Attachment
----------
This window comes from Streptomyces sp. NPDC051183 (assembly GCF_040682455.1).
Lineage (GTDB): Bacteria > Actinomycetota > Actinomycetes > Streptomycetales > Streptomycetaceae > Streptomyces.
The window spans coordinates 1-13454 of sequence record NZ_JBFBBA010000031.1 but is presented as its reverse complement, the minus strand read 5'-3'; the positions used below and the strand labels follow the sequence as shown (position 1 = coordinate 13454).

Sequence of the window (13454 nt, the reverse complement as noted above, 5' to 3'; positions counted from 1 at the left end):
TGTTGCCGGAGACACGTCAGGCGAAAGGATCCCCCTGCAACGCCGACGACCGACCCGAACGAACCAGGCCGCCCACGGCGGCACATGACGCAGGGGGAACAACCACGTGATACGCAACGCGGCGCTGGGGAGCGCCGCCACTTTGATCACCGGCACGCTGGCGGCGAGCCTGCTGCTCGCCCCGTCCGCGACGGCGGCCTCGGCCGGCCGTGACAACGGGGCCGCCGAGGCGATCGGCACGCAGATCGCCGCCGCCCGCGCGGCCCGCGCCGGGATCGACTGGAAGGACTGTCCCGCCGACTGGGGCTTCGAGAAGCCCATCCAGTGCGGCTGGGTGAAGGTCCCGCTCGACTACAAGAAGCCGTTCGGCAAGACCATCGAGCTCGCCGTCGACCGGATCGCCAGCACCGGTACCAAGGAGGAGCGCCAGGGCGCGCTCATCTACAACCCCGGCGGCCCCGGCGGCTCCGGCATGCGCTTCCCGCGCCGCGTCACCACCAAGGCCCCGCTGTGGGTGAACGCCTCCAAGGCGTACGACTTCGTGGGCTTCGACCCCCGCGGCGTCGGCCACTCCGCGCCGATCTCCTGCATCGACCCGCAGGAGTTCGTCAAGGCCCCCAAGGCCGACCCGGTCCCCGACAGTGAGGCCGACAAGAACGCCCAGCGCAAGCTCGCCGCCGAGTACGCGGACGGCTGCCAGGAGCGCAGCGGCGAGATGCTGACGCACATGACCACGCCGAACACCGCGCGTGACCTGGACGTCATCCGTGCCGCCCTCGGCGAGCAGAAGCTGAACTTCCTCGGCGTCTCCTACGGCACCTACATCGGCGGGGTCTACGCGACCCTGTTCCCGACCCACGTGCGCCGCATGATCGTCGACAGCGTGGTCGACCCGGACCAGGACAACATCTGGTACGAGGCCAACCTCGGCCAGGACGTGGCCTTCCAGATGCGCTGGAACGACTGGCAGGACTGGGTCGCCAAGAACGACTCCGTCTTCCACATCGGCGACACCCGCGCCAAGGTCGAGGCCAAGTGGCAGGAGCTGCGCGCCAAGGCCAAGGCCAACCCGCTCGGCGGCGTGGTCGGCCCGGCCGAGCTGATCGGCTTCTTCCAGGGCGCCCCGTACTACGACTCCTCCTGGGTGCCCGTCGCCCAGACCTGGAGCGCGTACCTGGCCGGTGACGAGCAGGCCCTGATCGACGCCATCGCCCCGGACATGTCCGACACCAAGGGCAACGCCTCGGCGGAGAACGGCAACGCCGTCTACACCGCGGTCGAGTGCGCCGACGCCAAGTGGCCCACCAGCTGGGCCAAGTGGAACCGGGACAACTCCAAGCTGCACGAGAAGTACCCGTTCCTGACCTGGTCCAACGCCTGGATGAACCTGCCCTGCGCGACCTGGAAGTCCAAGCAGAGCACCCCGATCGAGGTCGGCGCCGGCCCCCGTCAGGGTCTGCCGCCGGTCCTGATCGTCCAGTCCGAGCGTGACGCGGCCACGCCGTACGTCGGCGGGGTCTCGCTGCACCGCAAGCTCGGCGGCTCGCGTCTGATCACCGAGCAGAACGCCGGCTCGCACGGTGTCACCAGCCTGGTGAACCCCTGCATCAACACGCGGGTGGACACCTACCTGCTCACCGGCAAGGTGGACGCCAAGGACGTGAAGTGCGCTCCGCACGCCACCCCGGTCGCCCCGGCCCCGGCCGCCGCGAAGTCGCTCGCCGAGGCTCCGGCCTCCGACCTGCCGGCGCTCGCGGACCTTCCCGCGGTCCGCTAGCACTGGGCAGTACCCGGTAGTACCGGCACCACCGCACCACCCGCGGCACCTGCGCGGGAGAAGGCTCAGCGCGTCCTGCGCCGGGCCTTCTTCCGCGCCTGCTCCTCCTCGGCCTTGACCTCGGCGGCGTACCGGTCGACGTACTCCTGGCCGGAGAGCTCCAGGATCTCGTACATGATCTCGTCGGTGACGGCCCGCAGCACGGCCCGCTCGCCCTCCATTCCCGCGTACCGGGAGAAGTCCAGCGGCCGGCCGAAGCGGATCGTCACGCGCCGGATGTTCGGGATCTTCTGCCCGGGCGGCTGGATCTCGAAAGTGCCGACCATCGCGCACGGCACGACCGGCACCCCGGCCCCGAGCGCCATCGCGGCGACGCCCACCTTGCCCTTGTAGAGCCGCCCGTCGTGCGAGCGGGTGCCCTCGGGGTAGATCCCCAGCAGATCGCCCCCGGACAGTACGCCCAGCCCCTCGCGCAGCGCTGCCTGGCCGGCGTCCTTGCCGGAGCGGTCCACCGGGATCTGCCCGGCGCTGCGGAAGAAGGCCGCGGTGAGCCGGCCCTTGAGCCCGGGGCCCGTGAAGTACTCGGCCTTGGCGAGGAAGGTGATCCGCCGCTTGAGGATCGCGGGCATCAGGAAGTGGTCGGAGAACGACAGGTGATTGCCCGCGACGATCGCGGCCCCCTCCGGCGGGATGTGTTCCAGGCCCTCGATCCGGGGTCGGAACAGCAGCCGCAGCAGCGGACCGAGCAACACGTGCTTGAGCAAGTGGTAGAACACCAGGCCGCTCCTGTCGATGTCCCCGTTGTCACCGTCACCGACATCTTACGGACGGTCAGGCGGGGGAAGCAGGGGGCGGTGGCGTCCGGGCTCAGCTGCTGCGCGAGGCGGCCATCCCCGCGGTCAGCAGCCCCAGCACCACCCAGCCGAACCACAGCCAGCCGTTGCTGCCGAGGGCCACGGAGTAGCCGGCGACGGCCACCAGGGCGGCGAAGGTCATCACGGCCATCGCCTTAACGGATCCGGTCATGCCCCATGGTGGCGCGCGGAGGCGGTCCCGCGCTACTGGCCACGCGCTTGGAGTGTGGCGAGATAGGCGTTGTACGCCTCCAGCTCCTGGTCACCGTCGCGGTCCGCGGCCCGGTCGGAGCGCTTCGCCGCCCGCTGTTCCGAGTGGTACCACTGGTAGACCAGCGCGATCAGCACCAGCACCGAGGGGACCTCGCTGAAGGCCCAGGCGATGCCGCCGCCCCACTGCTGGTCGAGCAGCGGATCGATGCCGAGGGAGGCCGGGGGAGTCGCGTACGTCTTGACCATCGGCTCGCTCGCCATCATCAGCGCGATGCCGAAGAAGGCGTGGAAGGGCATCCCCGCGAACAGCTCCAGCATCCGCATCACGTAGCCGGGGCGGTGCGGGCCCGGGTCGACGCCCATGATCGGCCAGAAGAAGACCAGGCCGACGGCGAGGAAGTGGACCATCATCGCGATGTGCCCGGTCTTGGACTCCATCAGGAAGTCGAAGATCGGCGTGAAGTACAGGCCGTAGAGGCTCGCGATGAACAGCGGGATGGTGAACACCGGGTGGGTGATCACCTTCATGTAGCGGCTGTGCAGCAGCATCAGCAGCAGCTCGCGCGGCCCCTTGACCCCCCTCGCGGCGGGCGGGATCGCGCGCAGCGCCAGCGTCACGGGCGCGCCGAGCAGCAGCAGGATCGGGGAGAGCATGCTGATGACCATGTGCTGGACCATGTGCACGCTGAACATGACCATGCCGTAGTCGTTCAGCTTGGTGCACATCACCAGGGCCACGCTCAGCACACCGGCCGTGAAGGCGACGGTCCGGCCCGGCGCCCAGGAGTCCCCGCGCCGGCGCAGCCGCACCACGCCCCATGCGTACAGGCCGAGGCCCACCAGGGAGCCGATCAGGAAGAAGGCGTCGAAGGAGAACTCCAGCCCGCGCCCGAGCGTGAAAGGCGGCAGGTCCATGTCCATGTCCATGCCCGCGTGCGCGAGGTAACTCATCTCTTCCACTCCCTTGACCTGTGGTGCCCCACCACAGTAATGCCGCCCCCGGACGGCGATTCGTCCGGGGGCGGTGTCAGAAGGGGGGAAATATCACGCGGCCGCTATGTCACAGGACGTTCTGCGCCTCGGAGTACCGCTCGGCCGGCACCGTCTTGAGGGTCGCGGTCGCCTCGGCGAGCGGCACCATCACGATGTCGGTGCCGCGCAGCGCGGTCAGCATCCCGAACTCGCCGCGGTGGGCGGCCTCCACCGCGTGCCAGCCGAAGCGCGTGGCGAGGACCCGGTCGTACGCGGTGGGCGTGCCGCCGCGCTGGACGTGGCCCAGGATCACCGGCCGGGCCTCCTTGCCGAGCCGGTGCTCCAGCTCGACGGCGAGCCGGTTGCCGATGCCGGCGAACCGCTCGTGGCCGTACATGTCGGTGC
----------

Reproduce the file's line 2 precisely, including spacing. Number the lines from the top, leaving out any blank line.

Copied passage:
Lineage (GTDB): Bacteria > Actinomycetota > Actinomycetes > Streptomycetales > Streptomycetaceae > Streptomyces.